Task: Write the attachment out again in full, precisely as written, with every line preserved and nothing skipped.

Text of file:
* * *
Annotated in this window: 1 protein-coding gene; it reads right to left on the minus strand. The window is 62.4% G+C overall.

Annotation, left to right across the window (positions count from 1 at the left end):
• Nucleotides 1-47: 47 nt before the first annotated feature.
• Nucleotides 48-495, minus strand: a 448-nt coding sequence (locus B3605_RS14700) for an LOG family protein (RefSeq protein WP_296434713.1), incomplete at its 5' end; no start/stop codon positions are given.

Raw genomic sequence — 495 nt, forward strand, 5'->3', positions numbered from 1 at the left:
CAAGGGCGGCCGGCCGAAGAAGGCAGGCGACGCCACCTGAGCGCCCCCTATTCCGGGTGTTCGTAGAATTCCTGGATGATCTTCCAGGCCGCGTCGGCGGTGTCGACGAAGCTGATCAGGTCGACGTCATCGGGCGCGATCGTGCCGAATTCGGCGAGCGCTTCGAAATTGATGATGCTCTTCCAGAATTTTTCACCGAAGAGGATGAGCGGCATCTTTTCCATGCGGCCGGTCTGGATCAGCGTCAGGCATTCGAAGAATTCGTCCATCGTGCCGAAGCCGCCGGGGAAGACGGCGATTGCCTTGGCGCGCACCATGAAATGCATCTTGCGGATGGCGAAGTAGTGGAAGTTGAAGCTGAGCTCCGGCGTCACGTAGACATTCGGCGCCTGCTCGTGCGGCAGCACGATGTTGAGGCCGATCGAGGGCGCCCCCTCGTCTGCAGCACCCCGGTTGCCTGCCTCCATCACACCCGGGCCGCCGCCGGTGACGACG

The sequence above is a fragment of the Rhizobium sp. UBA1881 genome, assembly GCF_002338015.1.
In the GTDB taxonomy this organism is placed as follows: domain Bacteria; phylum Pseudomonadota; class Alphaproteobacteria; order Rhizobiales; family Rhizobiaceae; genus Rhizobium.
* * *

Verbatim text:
Annotated in this window: 1 protein-coding gene; it reads right to left on the minus strand. The window is 62.4% G+C overall.

Annotation, left to right across the window (positions count from 1 at the left end):
• Nucleotides 1-47: 47 nt before the first annotated feature.
• Nucleotides 48-495, minus strand: a 448-nt coding sequence (locus B3605_RS14700) for an LOG family protein (RefSeq protein WP_296434713.1), incomplete at its 5' end; no start/stop codon positions are given.

Raw genomic sequence — 495 nt, forward strand, 5'->3', positions numbered from 1 at the left:
CAAGGGCGGCCGGCCGAAGAAGGCAGGCGACGCCACCTGAGCGCCCCCTATTCCGGGTGTTCGTAGAATTCCTGGATGATCTTCCAGGCCGCGTCGGCGGTGTCGACGAAGCTGATCAGGTCGACGTCATCGGGCGCGATCGTGCCGAATTCGGCGAGCGCTTCGAAATTGATGATGCTCTTCCAGAATTTTTCACCGAAGAGGATGAGCGGCATCTTTTCCATGCGGCCGGTCTGGATCAGCGTCAGGCATTCGAAGAATTCGTCCATCGTGCCGAAGCCGCCGGGGAAGACGGCGATTGCCTTGGCGCGCACCATGAAATGCATCTTGCGGATGGCGAAGTAGTGGAAGTTGAAGCTGAGCTCCGGCGTCACGTAGACATTCGGCGCCTGCTCGTGCGGCAGCACGATGTTGAGGCCGATCGAGGGCGCCCCCTCGTCTGCAGCACCCCGGTTGCCTGCCTCCATCACACCCGGGCCGCCGCCGGTGACGACG

The sequence above is a fragment of the Rhizobium sp. UBA1881 genome, assembly GCF_002338015.1.
In the GTDB taxonomy this organism is placed as follows: domain Bacteria; phylum Pseudomonadota; class Alphaproteobacteria; order Rhizobiales; family Rhizobiaceae; genus Rhizobium.